PHP5 CMS Framework Development is a 322 page book that covers all aspects of creating a full featured content management system (CMS) in PHP5. The author Martin Brampton has a history of developing extensions for the Mambo and Joomla CMS projects. He became lead developer of the CMS Mambo before starting his own CMS, Aliro. The book is split up into 14 chapters. The first is an introduction to CMS and PHP5 concepts and the remaining 13 each look at a key feature of the CMS.
The book starts by defining what a content management system is and what features it needs to have. It then gives some background into the Model View Controller and Object Relational concepts as well as the Factory, Singleton, Observer and Command design patterns. If you haven’t used a CMS before and don’t know PHP5 OOP, this chapter prepares you excellently for the rest of the book.
The remaining 13 chapters each cover a feature of the framework. This includes:
- Database abstraction
- Access control, user authentication
- Framework extensions/plugins
- Error handling
Brampton has done a great job at explaining each feature before he shows any code. This ensures someone new to content management systems will understand the feature before being bombarded with snippets of code. For example, the chapter on Menus opens by explaining what function a menu has in the context of a CMS (as opposed to a static HTML website). It then talks about how menus can be represented in code and how they can be stored efficiently in a CMS. A screenshot of the database schema is then shown and each field is explained in detail. Finally we are walked through the important methods from the menu class.
Overall I found the book to be a great learning experience. It gives a good insight into how Aliro and other content management systems work under the hood. I feel it is important to emphasis that all implementations of framework features (database abstraction, menus, plugins etc.) are shown as code take directly from the Aliro framework. The book doesn’t teach you how to implement a feature, it shows you how the feature is implemented in Aliro. I found this to be a positive because Aliro is a full featured CMS. In many other books that teach you how to build a web application, the web app that is made has an absolute minimal feature set and you don’t learn a whole lot. Because all code is taken from Aliro, no corners are cut and the detail is superb.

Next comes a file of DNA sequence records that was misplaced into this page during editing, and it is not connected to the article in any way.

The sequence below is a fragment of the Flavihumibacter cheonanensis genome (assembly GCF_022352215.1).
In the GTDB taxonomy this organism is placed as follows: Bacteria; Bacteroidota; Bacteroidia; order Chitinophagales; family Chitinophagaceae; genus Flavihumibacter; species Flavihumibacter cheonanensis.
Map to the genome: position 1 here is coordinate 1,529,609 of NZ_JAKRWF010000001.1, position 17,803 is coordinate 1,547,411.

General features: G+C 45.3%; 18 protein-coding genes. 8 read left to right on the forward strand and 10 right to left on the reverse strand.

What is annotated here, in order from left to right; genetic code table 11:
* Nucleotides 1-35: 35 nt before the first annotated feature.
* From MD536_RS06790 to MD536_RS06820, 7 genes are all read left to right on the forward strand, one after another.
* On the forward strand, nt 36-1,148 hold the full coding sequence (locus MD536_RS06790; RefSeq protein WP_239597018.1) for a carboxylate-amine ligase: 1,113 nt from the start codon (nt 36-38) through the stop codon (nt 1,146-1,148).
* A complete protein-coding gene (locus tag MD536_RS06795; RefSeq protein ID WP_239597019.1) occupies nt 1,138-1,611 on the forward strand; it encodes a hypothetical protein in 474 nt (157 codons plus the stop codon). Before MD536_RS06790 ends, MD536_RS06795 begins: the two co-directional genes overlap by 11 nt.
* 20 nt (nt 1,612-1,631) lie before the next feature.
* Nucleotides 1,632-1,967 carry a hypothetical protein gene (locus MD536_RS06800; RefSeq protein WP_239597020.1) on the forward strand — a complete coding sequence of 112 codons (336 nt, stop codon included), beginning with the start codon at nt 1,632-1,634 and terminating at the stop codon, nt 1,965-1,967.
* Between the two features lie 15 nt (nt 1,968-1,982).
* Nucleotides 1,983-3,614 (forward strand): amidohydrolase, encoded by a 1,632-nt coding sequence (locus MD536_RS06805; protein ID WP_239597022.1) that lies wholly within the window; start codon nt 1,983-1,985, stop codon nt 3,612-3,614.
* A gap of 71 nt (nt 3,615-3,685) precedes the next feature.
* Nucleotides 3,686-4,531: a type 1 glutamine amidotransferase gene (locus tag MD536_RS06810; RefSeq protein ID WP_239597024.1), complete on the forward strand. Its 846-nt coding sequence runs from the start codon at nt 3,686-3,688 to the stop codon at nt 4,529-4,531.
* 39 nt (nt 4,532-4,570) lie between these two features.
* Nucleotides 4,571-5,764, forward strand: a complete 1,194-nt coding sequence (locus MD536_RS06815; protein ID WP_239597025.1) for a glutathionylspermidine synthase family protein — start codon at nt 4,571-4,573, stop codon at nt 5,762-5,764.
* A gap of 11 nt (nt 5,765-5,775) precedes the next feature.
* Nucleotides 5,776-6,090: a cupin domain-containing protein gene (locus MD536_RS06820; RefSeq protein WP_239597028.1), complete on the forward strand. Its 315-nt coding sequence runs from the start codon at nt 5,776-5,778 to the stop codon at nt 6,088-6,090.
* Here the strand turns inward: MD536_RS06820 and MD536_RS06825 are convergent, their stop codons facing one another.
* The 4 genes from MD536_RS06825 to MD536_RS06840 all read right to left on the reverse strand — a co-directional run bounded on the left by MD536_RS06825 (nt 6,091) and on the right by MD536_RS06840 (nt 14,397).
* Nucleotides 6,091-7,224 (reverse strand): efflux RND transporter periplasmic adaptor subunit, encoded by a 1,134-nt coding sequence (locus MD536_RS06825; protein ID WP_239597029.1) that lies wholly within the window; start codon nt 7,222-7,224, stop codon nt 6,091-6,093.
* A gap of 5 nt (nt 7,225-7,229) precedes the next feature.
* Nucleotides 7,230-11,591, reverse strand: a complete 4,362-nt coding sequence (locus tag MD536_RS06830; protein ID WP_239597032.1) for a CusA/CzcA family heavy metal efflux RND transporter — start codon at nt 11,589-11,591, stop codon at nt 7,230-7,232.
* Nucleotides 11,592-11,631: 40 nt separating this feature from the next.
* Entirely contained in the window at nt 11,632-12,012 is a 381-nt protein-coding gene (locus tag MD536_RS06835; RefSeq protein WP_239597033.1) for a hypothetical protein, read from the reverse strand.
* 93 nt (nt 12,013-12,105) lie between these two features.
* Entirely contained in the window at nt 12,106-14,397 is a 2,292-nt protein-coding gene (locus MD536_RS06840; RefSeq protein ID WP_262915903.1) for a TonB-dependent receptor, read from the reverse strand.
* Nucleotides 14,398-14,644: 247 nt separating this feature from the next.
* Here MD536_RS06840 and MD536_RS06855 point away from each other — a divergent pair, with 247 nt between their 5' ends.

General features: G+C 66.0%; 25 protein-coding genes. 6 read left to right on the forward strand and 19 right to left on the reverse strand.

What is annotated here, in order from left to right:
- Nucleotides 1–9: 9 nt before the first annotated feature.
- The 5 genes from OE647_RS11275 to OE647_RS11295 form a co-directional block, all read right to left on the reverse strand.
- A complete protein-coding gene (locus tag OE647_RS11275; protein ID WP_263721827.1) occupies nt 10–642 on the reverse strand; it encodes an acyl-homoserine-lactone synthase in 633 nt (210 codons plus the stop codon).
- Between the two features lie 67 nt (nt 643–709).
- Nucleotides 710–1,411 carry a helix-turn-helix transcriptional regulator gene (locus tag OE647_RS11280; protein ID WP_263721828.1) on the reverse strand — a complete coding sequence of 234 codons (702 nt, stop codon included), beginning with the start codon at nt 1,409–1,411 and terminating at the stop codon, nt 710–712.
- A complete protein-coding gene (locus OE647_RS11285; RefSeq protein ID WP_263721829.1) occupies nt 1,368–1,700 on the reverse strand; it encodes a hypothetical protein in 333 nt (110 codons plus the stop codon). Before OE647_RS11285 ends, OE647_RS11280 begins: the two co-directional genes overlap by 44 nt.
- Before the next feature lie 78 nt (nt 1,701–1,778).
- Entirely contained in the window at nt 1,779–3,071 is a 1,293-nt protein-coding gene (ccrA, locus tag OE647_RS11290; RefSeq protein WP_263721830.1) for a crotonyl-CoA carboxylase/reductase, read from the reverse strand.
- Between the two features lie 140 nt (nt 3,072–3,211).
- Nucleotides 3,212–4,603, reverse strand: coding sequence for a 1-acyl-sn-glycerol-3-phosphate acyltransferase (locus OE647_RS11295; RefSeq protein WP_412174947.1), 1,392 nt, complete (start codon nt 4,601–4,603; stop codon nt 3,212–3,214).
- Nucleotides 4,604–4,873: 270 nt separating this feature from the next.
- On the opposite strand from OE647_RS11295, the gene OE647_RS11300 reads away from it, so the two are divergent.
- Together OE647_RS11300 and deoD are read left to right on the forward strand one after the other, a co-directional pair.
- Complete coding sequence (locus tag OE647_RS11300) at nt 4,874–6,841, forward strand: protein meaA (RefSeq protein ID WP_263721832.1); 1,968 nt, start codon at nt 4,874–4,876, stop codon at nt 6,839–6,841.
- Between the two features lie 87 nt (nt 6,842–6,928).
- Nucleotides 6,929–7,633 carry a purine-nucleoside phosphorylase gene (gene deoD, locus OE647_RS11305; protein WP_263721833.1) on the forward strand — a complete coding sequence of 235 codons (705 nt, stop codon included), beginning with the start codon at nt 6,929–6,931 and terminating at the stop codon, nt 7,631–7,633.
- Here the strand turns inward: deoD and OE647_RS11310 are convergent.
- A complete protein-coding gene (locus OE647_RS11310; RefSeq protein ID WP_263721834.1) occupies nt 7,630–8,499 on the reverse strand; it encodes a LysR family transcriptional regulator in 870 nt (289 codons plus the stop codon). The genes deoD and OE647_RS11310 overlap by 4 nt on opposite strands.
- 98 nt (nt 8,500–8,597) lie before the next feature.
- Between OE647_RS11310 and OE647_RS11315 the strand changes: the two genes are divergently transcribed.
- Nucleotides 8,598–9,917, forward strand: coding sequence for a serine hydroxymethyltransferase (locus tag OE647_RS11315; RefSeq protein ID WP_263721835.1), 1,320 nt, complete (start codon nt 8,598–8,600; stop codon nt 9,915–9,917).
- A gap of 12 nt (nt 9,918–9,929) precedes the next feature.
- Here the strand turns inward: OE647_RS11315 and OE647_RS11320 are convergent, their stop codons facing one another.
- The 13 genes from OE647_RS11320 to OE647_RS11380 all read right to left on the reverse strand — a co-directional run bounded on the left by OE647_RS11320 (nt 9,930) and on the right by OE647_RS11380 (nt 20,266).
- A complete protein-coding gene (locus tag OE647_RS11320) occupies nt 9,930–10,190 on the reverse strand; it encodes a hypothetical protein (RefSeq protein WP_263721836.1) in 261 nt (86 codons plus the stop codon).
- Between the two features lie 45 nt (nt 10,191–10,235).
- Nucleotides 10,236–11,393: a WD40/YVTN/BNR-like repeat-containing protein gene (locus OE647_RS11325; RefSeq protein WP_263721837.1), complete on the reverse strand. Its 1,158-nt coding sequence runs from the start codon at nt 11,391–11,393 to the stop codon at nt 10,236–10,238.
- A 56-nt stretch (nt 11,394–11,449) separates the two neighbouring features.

There are a few negative points about PHP5 CMS Framework Development. Unfortunately one comes from the fact that all code snippets are taken directly from Aliro. There are several design decisions Brampton made that now contradict modern day PHP best practice. For example Aliro uses its own style of class naming, not the Zend_Style_Names (namespaces were implemented in PHP a year after this book was published). It also makes very heavy use of singletons which depending on what developer you ask, is a bad thing. There is no chapter on testing which is surprising considering the nature of application that is being built.
If your thinking about writing your own PHP framework or large web application then I recommend you read this book. Brampton does a great job at introducing each framework feature, so even if you have no experience with content management systems, you will be able to understand what he is talking about. Just keep in mind that this book shows and explains one way of implementing a feature, and that way isn’t necessarily the best or only way.
A 2nd edition of PHP5 CMS Framework Developed his since been published.
New for this edition is a chapter discussing the transformation of URLs to turn ugly query strings into readable strings that are believed to be more “search engine friendly” and are certainly more user friendly. This topic is then extended into a review of ways to handle “friendly” URLs without going through query strings, and how to build RESTful interfaces.
The final chapter discusses the key issues that affect a wide range of specific content handlers and explores a practical example in detail. – source